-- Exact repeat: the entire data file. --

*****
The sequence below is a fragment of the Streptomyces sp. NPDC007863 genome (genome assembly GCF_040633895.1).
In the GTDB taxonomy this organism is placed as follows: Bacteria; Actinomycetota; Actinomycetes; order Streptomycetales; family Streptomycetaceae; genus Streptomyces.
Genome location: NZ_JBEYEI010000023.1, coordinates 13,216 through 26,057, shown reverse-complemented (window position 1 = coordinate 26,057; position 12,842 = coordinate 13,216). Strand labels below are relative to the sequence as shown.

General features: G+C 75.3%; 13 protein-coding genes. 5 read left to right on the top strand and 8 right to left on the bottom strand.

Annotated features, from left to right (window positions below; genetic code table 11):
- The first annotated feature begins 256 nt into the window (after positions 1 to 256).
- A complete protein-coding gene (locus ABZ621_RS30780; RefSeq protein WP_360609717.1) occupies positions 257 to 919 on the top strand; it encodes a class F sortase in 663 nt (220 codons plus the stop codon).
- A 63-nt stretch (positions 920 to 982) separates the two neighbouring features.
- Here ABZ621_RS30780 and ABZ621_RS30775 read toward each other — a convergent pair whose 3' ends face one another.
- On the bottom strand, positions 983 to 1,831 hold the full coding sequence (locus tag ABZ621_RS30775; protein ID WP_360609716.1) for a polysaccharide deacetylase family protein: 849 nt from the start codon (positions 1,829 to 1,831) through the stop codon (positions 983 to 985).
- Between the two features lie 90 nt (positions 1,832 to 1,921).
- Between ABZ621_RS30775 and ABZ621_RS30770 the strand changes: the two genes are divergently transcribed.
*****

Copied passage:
The sequence below is a fragment of the Streptomyces sp. NPDC007863 genome (genome assembly GCF_040633895.1).
In the GTDB taxonomy this organism is placed as follows: Bacteria; Actinomycetota; Actinomycetes; order Streptomycetales; family Streptomycetaceae; genus Streptomyces.
Genome location: NZ_JBEYEI010000023.1, coordinates 13,216 through 26,057, shown reverse-complemented (window position 1 = coordinate 26,057; position 12,842 = coordinate 13,216). Strand labels below are relative to the sequence as shown.

General features: G+C 75.3%; 13 protein-coding genes. 5 read left to right on the top strand and 8 right to left on the bottom strand.

Annotated features, from left to right (window positions below; genetic code table 11):
- The first annotated feature begins 256 nt into the window (after positions 1 to 256).
- A complete protein-coding gene (locus ABZ621_RS30780; RefSeq protein WP_360609717.1) occupies positions 257 to 919 on the top strand; it encodes a class F sortase in 663 nt (220 codons plus the stop codon).
- A 63-nt stretch (positions 920 to 982) separates the two neighbouring features.
- Here ABZ621_RS30780 and ABZ621_RS30775 read toward each other — a convergent pair whose 3' ends face one another.
- On the bottom strand, positions 983 to 1,831 hold the full coding sequence (locus tag ABZ621_RS30775; protein ID WP_360609716.1) for a polysaccharide deacetylase family protein: 849 nt from the start codon (positions 1,829 to 1,831) through the stop codon (positions 983 to 985).
- Between the two features lie 90 nt (positions 1,832 to 1,921).
- Between ABZ621_RS30775 and ABZ621_RS30770 the strand changes: the two genes are divergently transcribed.